Her lip trembles as much as her legs are, and I notice that she has to bite down even harder to keep it from doing so. She has to release it to talk though, so when the conversation actually starts, her words are slurred and scrambled, not as cut and dry as words usually are.

"I...I..." she starts, and for a second, her eyes sort of drift downwards, then snap back up to meet mine. "I don't think I'm a girl."

So many emotions rush into me, as well as so many sensations. My gut feels like it's been punched a dozen times, and my lungs seem to explode in uneven bursts, as if a bullet has shot through them and they're still trying to function through the pain. It wasn't that I was transphobic, it was that I was surprised. Audrey? A man? I couldn't quite picture it yet, but I was still supportive, I'm not a scumbag.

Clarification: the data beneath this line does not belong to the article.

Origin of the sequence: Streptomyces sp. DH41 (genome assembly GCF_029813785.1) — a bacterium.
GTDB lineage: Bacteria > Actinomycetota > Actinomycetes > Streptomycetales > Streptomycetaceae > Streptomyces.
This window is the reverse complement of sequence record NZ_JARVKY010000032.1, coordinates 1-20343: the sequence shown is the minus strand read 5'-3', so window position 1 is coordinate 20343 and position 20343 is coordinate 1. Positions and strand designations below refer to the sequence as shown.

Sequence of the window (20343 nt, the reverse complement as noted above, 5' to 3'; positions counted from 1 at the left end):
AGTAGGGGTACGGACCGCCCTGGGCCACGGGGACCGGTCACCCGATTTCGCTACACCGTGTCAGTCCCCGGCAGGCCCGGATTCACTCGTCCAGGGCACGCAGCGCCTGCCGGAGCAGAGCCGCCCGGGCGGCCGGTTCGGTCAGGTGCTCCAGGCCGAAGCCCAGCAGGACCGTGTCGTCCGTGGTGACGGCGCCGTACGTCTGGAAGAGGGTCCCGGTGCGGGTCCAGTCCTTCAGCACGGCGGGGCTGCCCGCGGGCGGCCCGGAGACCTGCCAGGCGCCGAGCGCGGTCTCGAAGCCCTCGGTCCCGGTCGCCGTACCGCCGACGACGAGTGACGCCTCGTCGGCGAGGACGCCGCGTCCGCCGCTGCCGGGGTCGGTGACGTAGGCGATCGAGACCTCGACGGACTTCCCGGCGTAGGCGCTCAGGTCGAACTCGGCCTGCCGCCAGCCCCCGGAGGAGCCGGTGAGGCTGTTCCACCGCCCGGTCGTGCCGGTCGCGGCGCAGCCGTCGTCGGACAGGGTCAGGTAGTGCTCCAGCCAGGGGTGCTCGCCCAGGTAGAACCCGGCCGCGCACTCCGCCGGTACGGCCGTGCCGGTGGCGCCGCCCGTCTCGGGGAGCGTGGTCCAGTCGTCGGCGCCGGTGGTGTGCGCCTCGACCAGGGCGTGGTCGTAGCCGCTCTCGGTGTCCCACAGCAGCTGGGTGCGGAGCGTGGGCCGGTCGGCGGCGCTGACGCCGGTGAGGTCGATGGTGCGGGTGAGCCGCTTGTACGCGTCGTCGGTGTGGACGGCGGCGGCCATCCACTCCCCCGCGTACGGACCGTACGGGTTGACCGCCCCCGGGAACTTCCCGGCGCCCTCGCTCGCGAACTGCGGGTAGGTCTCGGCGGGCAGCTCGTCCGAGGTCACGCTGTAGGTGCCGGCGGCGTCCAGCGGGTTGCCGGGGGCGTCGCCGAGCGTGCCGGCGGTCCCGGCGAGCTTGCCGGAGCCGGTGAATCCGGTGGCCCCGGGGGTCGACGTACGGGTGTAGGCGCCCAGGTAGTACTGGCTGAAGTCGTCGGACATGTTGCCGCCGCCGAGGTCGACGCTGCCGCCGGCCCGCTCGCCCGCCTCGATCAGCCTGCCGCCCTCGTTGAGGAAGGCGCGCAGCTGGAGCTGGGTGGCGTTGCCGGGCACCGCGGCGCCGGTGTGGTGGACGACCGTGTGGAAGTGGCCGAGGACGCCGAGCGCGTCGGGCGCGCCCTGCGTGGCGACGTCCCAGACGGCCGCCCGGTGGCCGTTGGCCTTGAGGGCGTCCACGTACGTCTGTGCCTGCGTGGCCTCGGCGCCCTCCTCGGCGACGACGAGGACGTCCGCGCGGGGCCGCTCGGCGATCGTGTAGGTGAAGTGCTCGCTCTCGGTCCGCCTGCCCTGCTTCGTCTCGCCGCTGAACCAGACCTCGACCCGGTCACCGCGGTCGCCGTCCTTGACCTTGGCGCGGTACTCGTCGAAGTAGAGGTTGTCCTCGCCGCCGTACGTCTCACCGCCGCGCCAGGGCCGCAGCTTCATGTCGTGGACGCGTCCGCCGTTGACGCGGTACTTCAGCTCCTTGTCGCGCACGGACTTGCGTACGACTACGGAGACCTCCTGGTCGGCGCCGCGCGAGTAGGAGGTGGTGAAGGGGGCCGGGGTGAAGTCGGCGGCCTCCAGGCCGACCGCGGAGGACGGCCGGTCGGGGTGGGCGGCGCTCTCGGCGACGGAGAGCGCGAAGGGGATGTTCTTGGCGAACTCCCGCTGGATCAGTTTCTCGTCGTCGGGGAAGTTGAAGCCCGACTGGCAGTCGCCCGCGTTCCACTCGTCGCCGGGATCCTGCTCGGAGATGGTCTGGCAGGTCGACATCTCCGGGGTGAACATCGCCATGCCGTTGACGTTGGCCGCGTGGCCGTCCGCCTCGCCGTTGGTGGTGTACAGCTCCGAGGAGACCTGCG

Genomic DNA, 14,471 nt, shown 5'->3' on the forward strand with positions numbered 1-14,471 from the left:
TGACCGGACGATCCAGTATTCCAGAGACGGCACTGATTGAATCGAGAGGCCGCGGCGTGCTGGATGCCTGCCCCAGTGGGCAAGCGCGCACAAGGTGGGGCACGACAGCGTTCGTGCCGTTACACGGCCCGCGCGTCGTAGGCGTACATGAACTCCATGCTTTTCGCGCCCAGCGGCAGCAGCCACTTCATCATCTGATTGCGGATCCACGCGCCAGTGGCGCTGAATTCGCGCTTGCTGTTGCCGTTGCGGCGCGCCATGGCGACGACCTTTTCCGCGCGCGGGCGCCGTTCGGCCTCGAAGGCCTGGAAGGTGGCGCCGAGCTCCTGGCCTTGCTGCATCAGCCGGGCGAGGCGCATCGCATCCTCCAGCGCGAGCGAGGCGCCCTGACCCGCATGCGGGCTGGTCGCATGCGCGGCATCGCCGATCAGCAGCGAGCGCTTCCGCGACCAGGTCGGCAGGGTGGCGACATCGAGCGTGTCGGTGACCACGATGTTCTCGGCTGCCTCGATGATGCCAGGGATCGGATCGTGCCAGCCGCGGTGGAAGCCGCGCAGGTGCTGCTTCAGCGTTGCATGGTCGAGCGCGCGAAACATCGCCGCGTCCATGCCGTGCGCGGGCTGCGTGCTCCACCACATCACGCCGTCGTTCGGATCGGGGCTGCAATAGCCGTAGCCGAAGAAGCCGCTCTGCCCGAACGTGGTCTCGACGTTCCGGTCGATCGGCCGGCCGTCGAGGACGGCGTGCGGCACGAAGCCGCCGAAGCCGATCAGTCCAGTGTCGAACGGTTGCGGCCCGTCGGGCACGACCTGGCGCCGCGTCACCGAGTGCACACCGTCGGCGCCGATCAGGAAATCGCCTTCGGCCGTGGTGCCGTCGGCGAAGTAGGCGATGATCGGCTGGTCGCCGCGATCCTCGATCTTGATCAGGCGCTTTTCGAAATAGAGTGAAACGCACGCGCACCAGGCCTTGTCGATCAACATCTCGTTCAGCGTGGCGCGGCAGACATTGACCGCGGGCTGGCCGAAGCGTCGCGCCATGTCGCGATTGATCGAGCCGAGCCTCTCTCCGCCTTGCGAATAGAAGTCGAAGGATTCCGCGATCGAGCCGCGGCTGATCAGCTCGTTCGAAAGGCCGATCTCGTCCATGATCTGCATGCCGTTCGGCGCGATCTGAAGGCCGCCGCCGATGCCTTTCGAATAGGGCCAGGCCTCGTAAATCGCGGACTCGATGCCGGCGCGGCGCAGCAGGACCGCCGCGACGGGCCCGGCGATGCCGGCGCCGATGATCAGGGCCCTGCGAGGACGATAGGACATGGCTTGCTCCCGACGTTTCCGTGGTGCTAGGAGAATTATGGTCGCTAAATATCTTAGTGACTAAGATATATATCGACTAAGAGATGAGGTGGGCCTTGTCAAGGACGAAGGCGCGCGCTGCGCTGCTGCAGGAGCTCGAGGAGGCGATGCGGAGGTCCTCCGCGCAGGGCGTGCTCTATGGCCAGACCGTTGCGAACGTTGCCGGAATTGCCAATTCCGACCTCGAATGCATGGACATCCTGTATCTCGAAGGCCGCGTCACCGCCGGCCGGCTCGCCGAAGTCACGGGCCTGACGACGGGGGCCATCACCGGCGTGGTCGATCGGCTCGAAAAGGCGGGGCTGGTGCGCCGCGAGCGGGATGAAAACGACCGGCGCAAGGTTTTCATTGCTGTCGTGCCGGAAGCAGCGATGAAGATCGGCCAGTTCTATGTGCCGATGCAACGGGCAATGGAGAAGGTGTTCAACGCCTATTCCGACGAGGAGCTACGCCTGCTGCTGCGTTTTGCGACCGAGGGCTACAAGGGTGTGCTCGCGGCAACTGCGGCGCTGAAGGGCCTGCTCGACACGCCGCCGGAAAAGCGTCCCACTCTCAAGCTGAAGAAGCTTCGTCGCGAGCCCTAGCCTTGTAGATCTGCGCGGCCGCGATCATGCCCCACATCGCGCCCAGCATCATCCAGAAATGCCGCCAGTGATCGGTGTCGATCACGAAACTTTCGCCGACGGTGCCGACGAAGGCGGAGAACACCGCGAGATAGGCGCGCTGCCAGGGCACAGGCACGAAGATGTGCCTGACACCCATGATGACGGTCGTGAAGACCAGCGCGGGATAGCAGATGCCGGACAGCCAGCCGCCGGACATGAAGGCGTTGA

"Audrey, that's..." I notice she tenses up. "...amazing, I' proud."

She (or I should say he now) smiles and makes a relieved gasp noise, the kind that people make before they happy cry. We wrap each other in a tight hug, the one kind of hug that only best of the best friends can make. Before either of us have time to realize our eyes are welling up, we're both sobbing like maniacs into each other's shoulders, which doesn't hardly do anything to muffle our loud wails.

"I...I...just had to get that off my chest," he says, trying to breathe after crying for a decent amount of time.

I try to nod in the depths of his shoulder, and I feel a half numb smile cross my lips. "I was so scared our friendship was...was..."

He hushes me, and that makes me think he understands. "Me too..."

Yeah. He totally understands.